One suitable framework that is congruent with e-learning research is Kirkpatrick's36four levels of evaluation. Kirkpatrick's model is hierarchically based with level one relating to student reaction and how well the learner is satisfied with the education program. Level two pertains to learning and the evaluation of knowledge, level three expands on this and considers whether the education has influenced behavior. In the context of this review, behavior change is any practice that is intrinsically linked with the outcomes of the e-learning program undertaken. Finally, level four evaluates the impact on outcomes such as cost benefit or quality improvements.36,37The majority of e-learning research has focused on participant experience and knowledge acquisition, outcomes that correspond with the first two levels of Kirkpatrick's model.38To date, few studies have examined the effectiveness of internet-based e-learning programs on HCP behavior, which aligns with Level 3 of Kirkpatrick's model.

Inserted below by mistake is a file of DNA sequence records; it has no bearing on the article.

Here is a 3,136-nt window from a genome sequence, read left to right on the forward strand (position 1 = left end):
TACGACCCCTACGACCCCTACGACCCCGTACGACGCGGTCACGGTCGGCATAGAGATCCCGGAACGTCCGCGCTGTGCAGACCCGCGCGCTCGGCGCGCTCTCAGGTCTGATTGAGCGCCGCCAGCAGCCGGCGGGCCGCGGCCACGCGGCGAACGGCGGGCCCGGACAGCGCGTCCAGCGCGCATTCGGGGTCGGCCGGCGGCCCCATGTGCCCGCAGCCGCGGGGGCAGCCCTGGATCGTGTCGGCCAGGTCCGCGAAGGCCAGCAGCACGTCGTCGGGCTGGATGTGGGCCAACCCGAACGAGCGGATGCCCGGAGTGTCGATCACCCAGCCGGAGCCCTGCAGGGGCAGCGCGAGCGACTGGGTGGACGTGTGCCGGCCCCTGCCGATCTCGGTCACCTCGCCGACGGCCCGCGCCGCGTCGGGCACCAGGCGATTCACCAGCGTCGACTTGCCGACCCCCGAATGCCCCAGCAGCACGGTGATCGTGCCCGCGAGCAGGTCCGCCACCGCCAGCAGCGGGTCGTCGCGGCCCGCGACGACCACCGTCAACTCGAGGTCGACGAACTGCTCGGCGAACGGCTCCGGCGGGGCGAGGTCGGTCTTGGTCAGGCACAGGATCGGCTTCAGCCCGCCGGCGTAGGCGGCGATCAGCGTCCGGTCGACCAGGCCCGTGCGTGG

Studies exist that use self-reported measures of intention to change behavior,39,40 however self-reported intention to change does not necessarily translate into actual behavior change.41 Studies that have not used self-reported measures of behavior change have used objectively measured evaluation criteria including objective structured assessment of technical skills (OSATS) using various methods including simulation task trainers42 and clinical simulations using standardized patients43 scored by a panel of experts using standardized assessment tools. Carney et al.44 used a national reporting and data system to measure the impact of a single one hour e-learning program undertaken by radiologists (n=31) aimed at reducing unnecessary recall during mammography screening. Carney et al. reported a null effect and attributed this to the complexities of behavior change, suggesting that longer term reinforcement of principles relating to mammography recall was required to effect behavior change. These findings also suggest that a multi-modal intervention may be required in order to reduce excessive recall rates in this area, rather than a single intervention. Contrary to Carney et al., Pape-Koehler et al.42 and Smeekins et al.43 reported positive findings using randomized controlled designs to test the efficacy of e-learning interventions on individual's surgical performance42 and the detection of child abuse43, respectively. Pape-Koehler et al. used a 2x2 factorial design to demonstrate that an e-learning intervention significantly improved novice surgeon (n=70) surgical performance of a laparoscopic cholecystectomy (change between pre-post test OSATS p 0.001) when used in isolation or in combination with a practical training session compared to practical training alone. Smeekins et al. demonstrated that a 2 hour e-learning program improved nurses' (n=25) ability to detect child abuse in an emergency department. The nurses in the intervention (n=13) group demonstrated significantly better (p=0.022) questioning techniques and consequently, higher quality history taking, to determine children at risk of child abuse when compared with the control group who received no training at all.